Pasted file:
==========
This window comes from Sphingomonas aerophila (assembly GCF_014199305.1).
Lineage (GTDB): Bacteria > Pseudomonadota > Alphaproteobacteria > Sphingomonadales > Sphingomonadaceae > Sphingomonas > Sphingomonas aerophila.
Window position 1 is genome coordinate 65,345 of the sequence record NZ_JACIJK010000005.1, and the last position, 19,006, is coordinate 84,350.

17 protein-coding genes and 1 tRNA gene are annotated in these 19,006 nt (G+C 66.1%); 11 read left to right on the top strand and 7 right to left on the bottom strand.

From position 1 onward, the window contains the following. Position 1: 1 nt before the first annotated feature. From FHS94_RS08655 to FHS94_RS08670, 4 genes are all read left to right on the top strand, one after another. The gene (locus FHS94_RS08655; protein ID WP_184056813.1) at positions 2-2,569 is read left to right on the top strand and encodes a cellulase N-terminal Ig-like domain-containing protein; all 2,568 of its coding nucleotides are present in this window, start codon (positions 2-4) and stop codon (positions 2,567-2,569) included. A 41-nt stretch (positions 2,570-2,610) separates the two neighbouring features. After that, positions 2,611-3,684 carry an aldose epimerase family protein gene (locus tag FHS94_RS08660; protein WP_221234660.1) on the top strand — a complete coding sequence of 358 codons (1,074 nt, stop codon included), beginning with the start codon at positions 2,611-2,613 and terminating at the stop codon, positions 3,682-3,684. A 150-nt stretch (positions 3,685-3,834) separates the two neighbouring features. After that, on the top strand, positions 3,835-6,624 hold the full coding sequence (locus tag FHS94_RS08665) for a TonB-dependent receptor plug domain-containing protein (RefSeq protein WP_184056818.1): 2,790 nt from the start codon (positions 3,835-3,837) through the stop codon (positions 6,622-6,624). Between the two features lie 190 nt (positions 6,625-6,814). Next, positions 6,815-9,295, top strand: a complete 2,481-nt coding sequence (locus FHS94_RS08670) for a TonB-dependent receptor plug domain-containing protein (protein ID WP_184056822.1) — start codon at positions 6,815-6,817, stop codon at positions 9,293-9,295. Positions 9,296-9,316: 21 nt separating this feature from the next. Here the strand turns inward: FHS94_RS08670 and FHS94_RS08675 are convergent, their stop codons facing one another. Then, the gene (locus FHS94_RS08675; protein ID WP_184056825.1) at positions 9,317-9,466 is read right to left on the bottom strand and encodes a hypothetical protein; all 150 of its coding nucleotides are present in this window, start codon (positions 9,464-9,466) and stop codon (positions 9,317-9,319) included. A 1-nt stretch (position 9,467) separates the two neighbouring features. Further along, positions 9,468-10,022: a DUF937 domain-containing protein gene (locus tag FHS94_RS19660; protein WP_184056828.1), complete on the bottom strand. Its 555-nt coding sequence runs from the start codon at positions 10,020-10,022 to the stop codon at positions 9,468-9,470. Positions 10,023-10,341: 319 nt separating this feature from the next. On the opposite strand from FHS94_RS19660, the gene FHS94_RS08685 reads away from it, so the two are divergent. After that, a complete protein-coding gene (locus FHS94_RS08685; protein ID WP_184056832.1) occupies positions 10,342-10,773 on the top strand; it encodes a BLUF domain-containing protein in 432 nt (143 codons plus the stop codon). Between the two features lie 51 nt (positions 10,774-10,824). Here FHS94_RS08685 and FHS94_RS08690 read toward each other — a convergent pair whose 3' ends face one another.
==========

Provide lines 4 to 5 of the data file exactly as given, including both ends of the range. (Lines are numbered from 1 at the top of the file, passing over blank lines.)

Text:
17 protein-coding genes and 1 tRNA gene are annotated in these 19,006 nt (G+C 66.1%); 11 read left to right on the top strand and 7 right to left on the bottom strand.

From position 1 onward, the window contains the following. Position 1: 1 nt before the first annotated feature. From FHS94_RS08655 to FHS94_RS08670, 4 genes are all read left to right on the top strand, one after another. The gene (locus FHS94_RS08655; protein ID WP_184056813.1) at positions 2-2,569 is read left to right on the top strand and encodes a cellulase N-terminal Ig-like domain-containing protein; all 2,568 of its coding nucleotides are present in this window, start codon (positions 2-4) and stop codon (positions 2,567-2,569) included. A 41-nt stretch (positions 2,570-2,610) separates the two neighbouring features. After that, positions 2,611-3,684 carry an aldose epimerase family protein gene (locus tag FHS94_RS08660; protein WP_221234660.1) on the top strand — a complete coding sequence of 358 codons (1,074 nt, stop codon included), beginning with the start codon at positions 2,611-2,613 and terminating at the stop codon, positions 3,682-3,684. A 150-nt stretch (positions 3,685-3,834) separates the two neighbouring features. After that, on the top strand, positions 3,835-6,624 hold the full coding sequence (locus tag FHS94_RS08665) for a TonB-dependent receptor plug domain-containing protein (RefSeq protein WP_184056818.1): 2,790 nt from the start codon (positions 3,835-3,837) through the stop codon (positions 6,622-6,624). Between the two features lie 190 nt (positions 6,625-6,814). Next, positions 6,815-9,295, top strand: a complete 2,481-nt coding sequence (locus FHS94_RS08670) for a TonB-dependent receptor plug domain-containing protein (protein ID WP_184056822.1) — start codon at positions 6,815-6,817, stop codon at positions 9,293-9,295. Positions 9,296-9,316: 21 nt separating this feature from the next. Here the strand turns inward: FHS94_RS08670 and FHS94_RS08675 are convergent, their stop codons facing one another. Then, the gene (locus FHS94_RS08675; protein ID WP_184056825.1) at positions 9,317-9,466 is read right to left on the bottom strand and encodes a hypothetical protein; all 150 of its coding nucleotides are present in this window, start codon (positions 9,464-9,466) and stop codon (positions 9,317-9,319) included. A 1-nt stretch (position 9,467) separates the two neighbouring features. Further along, positions 9,468-10,022: a DUF937 domain-containing protein gene (locus tag FHS94_RS19660; protein WP_184056828.1), complete on the bottom strand. Its 555-nt coding sequence runs from the start codon at positions 10,020-10,022 to the stop codon at positions 9,468-9,470. Positions 10,023-10,341: 319 nt separating this feature from the next. On the opposite strand from FHS94_RS19660, the gene FHS94_RS08685 reads away from it, so the two are divergent. After that, a complete protein-coding gene (locus FHS94_RS08685; protein ID WP_184056832.1) occupies positions 10,342-10,773 on the top strand; it encodes a BLUF domain-containing protein in 432 nt (143 codons plus the stop codon). Between the two features lie 51 nt (positions 10,774-10,824). Here FHS94_RS08685 and FHS94_RS08690 read toward each other — a convergent pair whose 3' ends face one another.